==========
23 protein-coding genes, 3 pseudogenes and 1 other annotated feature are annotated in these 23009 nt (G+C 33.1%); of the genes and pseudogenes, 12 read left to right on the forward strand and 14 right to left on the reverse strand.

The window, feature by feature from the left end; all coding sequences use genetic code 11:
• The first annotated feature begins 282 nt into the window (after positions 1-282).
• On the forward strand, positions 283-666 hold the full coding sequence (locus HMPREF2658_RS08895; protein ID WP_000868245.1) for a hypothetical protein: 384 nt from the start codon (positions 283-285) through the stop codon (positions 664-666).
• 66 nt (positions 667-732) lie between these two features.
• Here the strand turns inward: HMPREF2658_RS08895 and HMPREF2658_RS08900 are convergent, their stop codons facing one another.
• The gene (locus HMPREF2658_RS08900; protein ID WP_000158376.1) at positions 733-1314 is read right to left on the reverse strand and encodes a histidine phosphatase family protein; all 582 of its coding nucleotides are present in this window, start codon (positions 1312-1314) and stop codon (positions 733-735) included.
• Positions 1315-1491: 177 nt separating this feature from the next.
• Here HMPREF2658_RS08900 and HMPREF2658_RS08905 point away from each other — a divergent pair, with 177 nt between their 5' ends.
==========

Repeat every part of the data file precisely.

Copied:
23 protein-coding genes, 3 pseudogenes and 1 other annotated feature are annotated in these 23009 nt (G+C 33.1%); of the genes and pseudogenes, 12 read left to right on the forward strand and 14 right to left on the reverse strand.

The window, feature by feature from the left end; all coding sequences use genetic code 11:
• The first annotated feature begins 282 nt into the window (after positions 1-282).
• On the forward strand, positions 283-666 hold the full coding sequence (locus HMPREF2658_RS08895; protein ID WP_000868245.1) for a hypothetical protein: 384 nt from the start codon (positions 283-285) through the stop codon (positions 664-666).
• 66 nt (positions 667-732) lie between these two features.
• Here the strand turns inward: HMPREF2658_RS08895 and HMPREF2658_RS08900 are convergent, their stop codons facing one another.
• The gene (locus HMPREF2658_RS08900; protein ID WP_000158376.1) at positions 733-1314 is read right to left on the reverse strand and encodes a histidine phosphatase family protein; all 582 of its coding nucleotides are present in this window, start codon (positions 1312-1314) and stop codon (positions 733-735) included.
• Positions 1315-1491: 177 nt separating this feature from the next.
• Here HMPREF2658_RS08900 and HMPREF2658_RS08905 point away from each other — a divergent pair, with 177 nt between their 5' ends.